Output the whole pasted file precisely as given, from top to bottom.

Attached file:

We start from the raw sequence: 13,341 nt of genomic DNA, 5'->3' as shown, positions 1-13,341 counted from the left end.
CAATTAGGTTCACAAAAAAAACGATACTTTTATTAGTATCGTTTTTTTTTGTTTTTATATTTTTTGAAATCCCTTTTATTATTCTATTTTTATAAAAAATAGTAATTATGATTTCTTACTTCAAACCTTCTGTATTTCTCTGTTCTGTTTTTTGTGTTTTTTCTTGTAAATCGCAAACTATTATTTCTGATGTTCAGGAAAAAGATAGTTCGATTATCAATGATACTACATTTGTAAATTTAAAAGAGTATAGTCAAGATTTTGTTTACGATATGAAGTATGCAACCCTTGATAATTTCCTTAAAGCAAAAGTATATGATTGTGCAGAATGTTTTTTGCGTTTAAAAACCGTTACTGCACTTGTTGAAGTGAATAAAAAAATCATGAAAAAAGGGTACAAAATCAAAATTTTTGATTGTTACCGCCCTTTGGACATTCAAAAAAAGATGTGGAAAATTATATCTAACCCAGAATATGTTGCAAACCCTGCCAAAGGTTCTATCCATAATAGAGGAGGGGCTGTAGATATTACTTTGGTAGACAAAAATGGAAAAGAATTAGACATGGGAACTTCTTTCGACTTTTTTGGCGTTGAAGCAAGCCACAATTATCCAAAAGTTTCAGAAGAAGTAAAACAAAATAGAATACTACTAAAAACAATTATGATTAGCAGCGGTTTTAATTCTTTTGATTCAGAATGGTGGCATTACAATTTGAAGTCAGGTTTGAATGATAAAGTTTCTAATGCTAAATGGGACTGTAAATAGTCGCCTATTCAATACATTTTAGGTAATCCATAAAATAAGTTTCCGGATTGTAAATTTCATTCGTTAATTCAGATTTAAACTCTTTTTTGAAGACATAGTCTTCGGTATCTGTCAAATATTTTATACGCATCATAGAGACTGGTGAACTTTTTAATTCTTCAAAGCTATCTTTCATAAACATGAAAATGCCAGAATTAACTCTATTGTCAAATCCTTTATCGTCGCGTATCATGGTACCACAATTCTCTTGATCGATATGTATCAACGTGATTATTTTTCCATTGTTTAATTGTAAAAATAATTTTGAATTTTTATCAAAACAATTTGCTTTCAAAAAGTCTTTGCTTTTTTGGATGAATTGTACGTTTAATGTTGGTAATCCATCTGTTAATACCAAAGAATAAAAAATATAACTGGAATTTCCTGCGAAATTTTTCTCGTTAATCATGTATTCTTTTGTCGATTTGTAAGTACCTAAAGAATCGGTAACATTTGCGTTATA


We start from the raw sequence: 13,341 nt of genomic DNA, 5'->3' as shown, positions 1-13,341 counted from the left end.
CAATTAGGTTCACAAAAAAAACGATACTTTTATTAGTATCGTTTTTTTTTGTTTTTATATTTTTTGAAATCCCTTTTATTATTCTATTTTTATAAAAAATAGTAATTATGATTTCTTACTTCAAACCTTCTGTATTTCTCTGTTCTGTTTTTTGTGTTTTTTCTTGTAAATCGCAAACTATTATTTCTGATGTTCAGGAAAAAGATAGTTCGATTATCAATGATACTACATTTGTAAATTTAAAAGAGTATAGTCAAGATTTTGTTTACGATATGAAGTATGCAACCCTTGATAATTTCCTTAAAGCAAAAGTATATGATTGTGCAGAATGTTTTTTGCGTTTAAAAACCGTTACTGCACTTGTTGAAGTGAATAAAAAAATCATGAAAAAAGGGTACAAAATCAAAATTTTTGATTGTTACCGCCCTTTGGACATTCAAAAAAAGATGTGGAAAATTATATCTAACCCAGAATATGTTGCAAACCCTGCCAAAGGTTCTATCCATAATAGAGGAGGGGCTGTAGATATTACTTTGGTAGACAAAAATGGAAAAGAATTAGACATGGGAACTTCTTTCGACTTTTTTGGCGTTGAAGCAAGCCACAATTATCCAAAAGTTTCAGAAGAAGTAAAACAAAATAGAATACTACTAAAAACAATTATGATTAGCAGCGGTTTTAATTCTTTTGATTCAGAATGGTGGCATTACAATTTGAAGTCAGGTTTGAATGATAAAGTTTCTAATGCTAAATGGGACTGTAAATAGTCGCCTATTCAATACATTTTAGGTAATCCATAAAATAAGTTTCCGGATTGTAAATTTCATTCGTTAATTCAGATTTAAACTCTTTTTTGAAGACATAGTCTTCGGTATCTGTCAAATATTTTATACGCATCATAGAGACTGGTGAACTTTTTAATTCTTCAAAGCTATCTTTCATAAACATGAAAATGCCAGAATTAACTCTATTGTCAAATCCTTTATCGTCGCGTATCATGGTACCACAATTCTCTTGATCGATATGTATCAACGTGATTATTTTTCCATTGTTTAATTGTAAAAATAATTTTGAATTTTTATCAAAACAATTTGCTTTCAAAAAGTCTTTGCTTTTTTGGATGAATTGTACGTTTAATGTTGGTAATCCATCTGTTAATACCAAAGAATAAAAAATATAACTGGAATTTCCTGCGAAATTTTTCTCGTTAATCATGTATTCTTTTGTCGATTTGTAAGTACCTAAAGAATCGGTAACATTTGCGTTATA